Misfolding and aggregation of nascent proteins: a novel mode of toxic cadmium action in vivo

Current Genetics, Sep 2017

Cadmium is a highly poisonous metal and a human carcinogen, but the molecular mechanisms underlying its cellular toxicity are not fully understood. Recent findings in yeast cells indicate that cadmium exerts its deleterious effects by inducing widespread misfolding and aggregation of nascent proteins. Here, we discuss this novel mode of toxic heavy metal action and propose a mechanism by which molecular chaperones may reduce the damaging effects of heavy metal ions on protein structures.

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Misfolding and aggregation of nascent proteins: a novel mode of toxic cadmium action in vivo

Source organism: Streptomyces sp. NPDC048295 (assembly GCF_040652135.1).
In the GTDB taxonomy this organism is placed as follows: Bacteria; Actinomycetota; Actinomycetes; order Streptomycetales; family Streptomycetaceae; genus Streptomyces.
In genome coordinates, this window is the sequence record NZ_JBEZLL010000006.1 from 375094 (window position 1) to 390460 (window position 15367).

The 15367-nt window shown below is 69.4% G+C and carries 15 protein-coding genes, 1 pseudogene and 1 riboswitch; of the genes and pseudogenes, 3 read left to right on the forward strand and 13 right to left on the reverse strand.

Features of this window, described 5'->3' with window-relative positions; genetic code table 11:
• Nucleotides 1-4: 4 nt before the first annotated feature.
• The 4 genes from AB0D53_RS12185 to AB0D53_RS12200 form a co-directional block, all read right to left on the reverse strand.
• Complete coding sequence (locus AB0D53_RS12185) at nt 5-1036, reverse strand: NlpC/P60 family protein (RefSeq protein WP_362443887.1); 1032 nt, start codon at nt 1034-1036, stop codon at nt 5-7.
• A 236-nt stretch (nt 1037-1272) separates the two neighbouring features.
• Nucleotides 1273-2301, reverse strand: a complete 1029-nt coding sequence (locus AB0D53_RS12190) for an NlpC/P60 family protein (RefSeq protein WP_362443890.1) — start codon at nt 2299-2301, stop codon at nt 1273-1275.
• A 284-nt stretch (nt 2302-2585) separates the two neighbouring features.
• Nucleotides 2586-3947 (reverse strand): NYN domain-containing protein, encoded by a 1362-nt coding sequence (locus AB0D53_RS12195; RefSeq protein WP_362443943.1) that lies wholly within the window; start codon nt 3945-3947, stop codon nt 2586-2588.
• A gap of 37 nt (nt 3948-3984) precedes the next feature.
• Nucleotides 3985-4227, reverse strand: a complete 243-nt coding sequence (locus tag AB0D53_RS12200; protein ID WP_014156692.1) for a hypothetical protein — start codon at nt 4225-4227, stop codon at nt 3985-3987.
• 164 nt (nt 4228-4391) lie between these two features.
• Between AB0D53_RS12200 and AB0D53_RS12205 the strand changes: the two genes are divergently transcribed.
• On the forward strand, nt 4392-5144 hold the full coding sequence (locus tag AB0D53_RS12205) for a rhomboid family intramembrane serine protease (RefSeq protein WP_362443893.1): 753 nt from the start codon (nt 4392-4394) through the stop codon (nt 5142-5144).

Misfolding and aggregation of nascent proteins: a novel mode of toxic cadmium action in vivo Markus J. Tamás 0 1 2 4 Bruno Fauvet 0 1 2 4 Philipp Christen 0 1 2 4 Pierre Goloubinoff 0 1 2 4 0 Department of Plant Molecular Biology, Lausanne University , 1015 Lausanne , Switzerland 1 Department of Chemistry and Molecular Biology, University of Gothenburg , 405 30 Gothenburg , Sweden 2 Communicated by M. Kupiec 3 Markus J. Tamás 4 Department of Biochemistry, University of Zurich , 8057 Zurich , Switzerland Cadmium is a highly poisonous metal and a human carcinogen, but the molecular mechanisms underlying its cellular toxicity are not fully understood. Recent findings in yeast cells indicate that cadmium exerts its deleterious effects by inducing widespread misfolding and aggregation of nascent proteins. Here, we discuss this novel mode of toxic heavy metal action and propose a mechanism by which molecular chaperones may reduce the damaging effects of heavy metal ions on protein structures. Metal toxicity; Protein aggregation; Protein folding; Saccharomyces cerevisiae; Cadmium; Molecular chaperones How cadmium acts at the level of organisms and cells Human exposure to toxic metals and metalloids is increasing in many parts of the world due to geochemical contamination and industrial pollution. The heavy metal cadmium is considered genotoxic and neurotoxic, and exposure is associated with lung and kidney cancers. In addition, cadmium may be implicated in the progression of neurological disorders caused by protein misfolding (Chin-Chan et al. 2015; Maret and Moulis 2013; Tamás et al. 2014; Wang and Du 2013) . At the cellular level, cadmium has been reported to affect redox homeostasis, interfere with the homeostasis of essential metals, cause DNA damage, impair DNA repair mechanisms, and perturb protein function and activity. At the molecular level, these toxic effects of cadmium have up to now been attributed mainly to its interactions with metalloproteins or other susceptible proteins (Bertin and Averbeck 2006; Beyersmann and Hartwig 2008; Maret and Moulis 2013; Tamás et al. 2014; Wang and Du 2013) . Examples of cadmium binding to native, i.e., folded proteins, are abundant in the literature; however, most of these studies have used purified proteins and in vitro binding assays (Maret and Moulis 2013) and the importance of this mode of action for cellular toxicity has remained unclear. Recent findings in yeast cells indicate that cadmium exerts its deleterious in vivo effects by inducing widespread misfolding and aggregation of nascent proteins (Jacobson et al. 2017) . Protein folding and quality‑control To perform their functions in the cell, most proteins must first fold into a defined three-dimensional structure, their native conformation. Misfolded proteins are not only inactive but also cytotoxic, as they may aggregate and/or interact inappropriately with other cellular components. Numerous pathological conditions are associated with protein misfolding and aggregation including several neurodegenerative diseases and age-related disorders, such as Alzheimer’s and Parkinson’s disease. To protect themselves against the harmful accumulation of protein aggregates, cells use an array of protein quality-control mechanisms. Molecular chaperones assist the folding of proteins into their functional conformation or help misfolded proteins to regain their native structures. Moreover, molecular chaperones are integral parts of protein degradation systems that clear cells from misfolded and aggregated protein conformers such as the proteasome, the autophagy pathway, and the lysosome/ vacuole (Goloubinoff 2016; Hipp et al. 2014; Tyedmers et al. 2010) . A novel mode of toxic metal action: cadmium induces misfolding and aggregation of nascent proteins in vivo We have previously demonstrated that cadmium strongly inhibits the refolding of chemically denatured proteins in vitro at concentrations that affect native, i.e, completely folded, proteins only to a minor degree (Sharma et al. 2008) . Prompted by this finding, we investigated whether cadmium would affect protein folding also in living cells. Using the yeast Saccharomyces cerevisiae as model system, we demonstrated that cadmium induces misfolding and aggregation of nascent proteins (Jacobson et al. 2017) . In vivo and in vitro data furthermore indicated that cadmium-aggregated protein species may form seeds that, in a gain-of-function mechanism, increase the misfolding and aggregation of other sensitive proteins. In addition, we found that zinc protected nascent polypeptides from cadmium-induced aggregation, raising the possibility that cadmium may displace zinc in metalloproteins and form complexes with alternative ligands. Zinc not only prevented cadmium-induced protein aggregation but also improved the cadmium tolerance of yeast cells. Similarly, yeast mutants with reduced capacity to protect the proteome from cadmium-induced aggregation or to clear the cytosol from protein aggregates proved more sensitive to cadmium than wild-type cells (Jacobson et al. 2017) . Together, these results suggest that misfolding and aggregation of nascent proteins represent an important component of cadmium toxicity. Like cadmium, arsenite (As3+) (Ibstedt et al. 2014; Jacobson et al. 2012) and chromium (Cr6+) (Holland et al. 2007) also cause protein aggregation in yeast cells. Whilst arsenite and cadmium directly interfere with protein folding (Jacobson et al. 2012, 2017) , chromium triggers protein aggregation by enhancing mRNA mistranslation. Mistranslation appears to be the primary cause of cellular toxicity by chromium (Holland et al. 2007). In contrast, neither cadmium (our unpublished data) nor arsenite (Jacobson et al. 2012) cause mRNA mistranslation to any major extent. Cells possess a number of subcellular deposition sites where misfolded proteins may be stored or processed (Miller et al. 2015; Saarikangas and Barral 2016) . Whether metalinduced protein aggregates are sequestered to such sites remains to be investigated. How do cadmium ions interfere with the folding of protein molecules? Cadmium and other heavy metal ions can bind to the S, N, and O atoms of proteins, forming relatively weak monodentate as well as much more stable pluridentate complexes. The most important ligands of the metal ions are the thiol groups of cysteine residues, the imidazole groups of histidine residues, and the carboxylate groups of acidic amino acid residues. The dissociation constants of pluridentate complexes, as metalloproteins form them with their specific essential metal ions, approximately correspond to the product of the dissociation constants of the individual monodentate complexes of their ligands (Table 1). The complexes in metalloproteins show mostly a tetrahedral or octahedral geometry with four or six ligands, respectively (Gurd and Wilcox 1956; Kägi and Hapke 1984; Vallee and Ulmer 1972) . During the process of folding, the protein backbone is flexible and the side chains with their potential metal ligands are not only more exposed to the solvent but also more flexible and motile; in any protein, these conditions favour the formation of stable pluridentate metal complexes with their highly specific geometry. Once the polypeptide chain has engaged in such a complex, it can no longer assume the native protein structure and will thus misfold and aggregate. Such metal-induced misfolding of proteins and the ensuing protein aggregation were observed both in vitro during the renaturation of chemically denatured proteins (Jacobson et al. 2012, 2017; Ramadan et al. 2009; Sharma et al. 2008) and in vivo during protein synthesis in yeast cells (Ibstedt et al. 2014; Jacobson et al. 2012, 2017) . The in vitro refolding of denatured proteins and intracellular co-translational folding share, despite their obvious differences, a decisive feature; flexible, motile backbone segments and accessible side chains allow the formation of stable pluridentate metal complexes that cannot be accommodated in the final native structure. In contrast, in the native, completely folded protein molecule, part of the potential ligand groups are not accessible and, more importantly, the formation of pluridentate complexes with their specific geometry would require an extensive alteration of the native spatial structure which corresponds to the free-energy minimum of the polypeptide chain. Which proteins are susceptible for metal-induced aggregation? Recent studies in yeast indicated that various stress conditions including the metalloid arsenite (Ibstedt et al. 2014; Weids et al. 2016) , promoted the aggregation of similar types of proteins. These proteins appeared particularly susceptible for aggregation during translation/folding (Weids et al. 2016) , suggesting that they never reached their native conformation. The above molecular mechanism by which heavy metal ions interfere with the intracellular folding of nascent polypeptide chains may safely be assumed to be operative with very many, if not the majority, of cellular proteins. Presumably, a multitude of parameters determine the degree of interference by metal ions with the folding of intracellular proteins. These parameters include among others; the type of metal ion and target protein, their intracellular concentrations, the concentrations of competing essential and xenobiotic metal ions, the amino acid sequence of the target protein, in particular content and mutual arrangement of potential ligand groups in side chains (thiol, imidazole, carboxylate) in the sequence and spatial structure, the folding pathway, rate of folding, structure of folding intermediates such as molten globule state, the concentration of competing essential and xenobiotic metal ions, and lastly the effect of cellular defence mechanisms against surplus metal ions (ion pumps, sequestration mechanisms) and against accumulation of misfolded/aggregated proteins (chaperones, sequestration, degradation). Using the DnaK/DnaJ/GrpE chaperone system of Escherichia coli, we demonstrated that cadmium inhibits chaperone-assisted refolding of chemically denatured and heat-denatured proteins in vitro (Sharma et al. 2008) . This observation raised the possibility that cadmium directly inhibits refolding chaperones. However, unlike previous findings with arsenite (Jacobson et al. 2012) , cadmium did not interfere with resolution of protein aggregates formed by thermal stress (Jacobson et al. 2017) , suggesting that in yeast, cadmium may not be a strong inhibitor of cytosolic chaperone action. A different mechanism by which a xenobiotic metal may diminish the biological activity of a target metalloprotein is the substitution of the essential metal ion, e.g., zinc, by another heavy metal of the zinc group, e.g., cadmium, while the nascent polypeptide chain undergoes the folding process. In vitro metal replacement experiments with a number of metalloenzymes suggest that under these circumstances the protein would fold into its native structure provided that the substitute metal ion fits into the geometry of the complex. The nascent protein will accept the substitute metal ion, will not misfold and will not aggregate; its biological activity, however, might be substantially decreased (Kägi and Hapke 1984; Vallee and Ulmer 1972) . We found that zinc strongly mitigates cadmium-induced protein aggregation in living yeast cells (Jacobson et al. 2017), indicating that cadmium–zinc exchange may occur in yeast during protein synthesis and folding. Unfolding chaperones may prevent heavy metal damages in proteins and avert prion‑like aggregate propagation A major function of molecular chaperones is to prevent the aggregation of nascent polypeptide chains or stress-unfolded proteins (the so-called holdases), assist the folding of proteins into their functional conformation (foldases), or help misfolded and aggregated proteins to regain their native structures (unfoldases) (Finka et al. 2016) . Molecular chaperones have also been implicated in the formation and propagation of prions, i.e., misfolded proteins that have adopted an infectious amyloid conformation. In mammals, prion proteins are associated with several neurodegenerative diseases (Chernoff and Kiktev 2016; Lazarev et al. 2017) . Molecular chaperones, which are often, albeit improperly (Finka et al. 2011) referred to as heat-shock proteins (HSPs), form about 5% of the total protein mass of unstressed eukaryotic cells, whilst the chaperone load may reach 10% of the total protein mass in cancer cells (Finka and Goloubinoff 2013) . Like many other stress conditions, cadmium induces a substantial upregulation of chaperones in cells (Bertin and Averbeck 2006; Tamás et al. 2014) . Half of the total chaperone mass is composed of members of the conserved Hsp90 and Hsp70 chaperone families that control all aspects of protein homeostasis in cells. Both act as nanomachines (Mattoo and Goloubinoff 2014) that use the energy of ATP hydrolysis to carry out numerous essential cellular processes, such as mediating the proper native folding of de novo synthetized or translocated polypeptides, promoting their proper assembly into native oligomers, and activating or inactivating them during various stages of cellular life. Importantly, by acting as polypeptide unfolding enzymes, some molecular chaperones can catalyse the conversion of toxic, stress- and/or mutation-induced protein aggregates, into natively refolded, harmless, biologically active proteins (Iosefson et al. 2012; Mattoo and Goloubinoff 2014; Priya et al. 2013; Sharma et al. 2009) . Only when the repair of misfolded proteins has failed, may chaperones target the irreversibly damaged protein species to degradation by chaperone-gated proteases (Finka et al. 2016) . Although chaperones and other heat-shock proteins are induced by cadmium and other heavy metals or metalloids, it is not clear to what extent the rescuing of proteins contributes to tolerance (Tamás et al. 2014) . How could an increased cellular concentration of chaperones counteract heavy metal toxicity? Chaperones such as Hsp70 and Hsp104 can act as catalytic polypeptide unfoldases capable of using the energy of ATP-hydrolysis to actively solubilize and reactivate misfolded protein aggregates (Finka et al. 2016). It is thus plausible that by converting metalion-induced misfolded and aggregated protein species into transiently active native proteins (Fig. 1; middle and right paths), chaperones might contribute to an increased cellular tolerance to heavy metals. Yet, because metal ions may affect both the native refolding pathway of chaperonerepaired (unfolded) aggregated proteins and also directly inactivate the chaperone machineries, elevated cellular metal concentrations would soon overwhelm and neutralize the protein quality-control machineries, leading to cell death (Goloubinoff 2016) . We have previously shown in  vitro that during mild heat-denaturation, trace amounts of an aggregation-prone protein acted as proteinaceous infectious seeds that could dramatically accelerate the misfolding of another less thermolabile protein in excess. Remarkably, the presence of an active unfolding/disaggregating chaperone system, that effectively neutralized the seed formation, could optimally prevent seed-induced aggregation of the less labile abundant protein species (Ben-Zvi and Goloubinoff 2002) . A similar seed neutralization effect by human Hsp70–Hsp110 chaperones was also observed with α-synuclein seeds causing protofibril formation in vitro, as in Parkinson’s disease (Finka et al. 2016) . These observations raise the possibility that even low sub-toxic levels of heavy metals or metalloids in cells might trigger prion-like infectious propagations of toxic aggregates. Such aggregates might remain inconsequential in young tissues in which disaggregating and unfolding chaperones maintain the cellular concentration of seeds below the threshold for effective prion-like propagation. In aging cells, however, in which cellular levels of HSP chaperones are known to decrease (Ben-Zvi et al. 2009; Goloubinoff 2016; Shemesh et al. 2017) , low levels of heavy metals might suffice to cause cell death. It is tempting to speculate that cells in aging tissues that fail to accumulate enough chaperones will also fail to counteract the formation of aggregation seeds (Fig. 1; right path), implying that even low concentrations of heavy metal ions taken in youth, might become toxic with age and initiate degenerative diseases associated with protein misfolding. Perspectives Our recent studies in yeast cells have demonstrated that cadmium (Jacobson et al. 2017) and arsenite (Jacobson et al. 2012) severely interfere with the folding of nascent proteins and thus reduce cellular viability. As indicated by in vitro experiments (Sharma et al. 2008) , heavy metals and metalloids other than cadmium and arsenite also perturb protein folding and likely manifest their toxicity through similar mechanisms. The clinical symptoms of acute and chronic metal poisoning are often vague with few metal-specific features. This rarity of metal-specific manifestations might reflect the interference of metal ions with the folding of a multitude of proteins as well as the consequences of the inactivation of chaperones and other repair systems that will again affect a multitude of misfolded proteins. To better appreciate the toxic and pathogenic effects of poisonous metals, detailed molecular understanding is required regarding the mechanisms by which they interfere with protein folding and promote protein aggregation in vivo, how such aggregates impair cellular functions, and how cells regulate the protein quality-control systems to protect against aggregate toxicity. Such knowledge may be expected to contribute to the development of new strategies for both disease prevention and treatment of metal poisoning. Acknowledgements We apologize to colleagues whose research could not be cited due to length restrains. Markus J. Tamás acknowledges the Swedish Research Council and the foundation Åhlén-stiftelsen for support. Pierre Goloubinoff acknowledges the Swiss National Science Foundation and the Swiss State Secretariat for Education Open Access This article is distributed under the terms of the Creative Commons Attribution 4.0 International License (http://creativecommons.org/licenses/by/4.0/), which permits unrestricted use, distribution, and reproduction in any medium, provided you give appropriate credit to the original author(s) and the source, provide a link to the Creative Commons license, and indicate if changes were made. Ben-Zvi AP , Goloubinoff P ( 2002 ) Proteinaceous infectious behavior in non-pathogenic proteins is controlled by molecular chaperones . J Biol Chem 277 : 49422 - 49427 . doi: 10 .1074/jbc.M209163200 Ben-Zvi A , Miller EA , Morimoto RI ( 2009 ) Collapse of proteostasis represents an early molecular event in Caenorhabditis elegans aging . 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Markus J. Tamás, Bruno Fauvet, Philipp Christen, Pierre Goloubinoff. Misfolding and aggregation of nascent proteins: a novel mode of toxic cadmium action in vivo, Current Genetics, 2017, 1-5, DOI: 10.1007/s00294-017-0748-x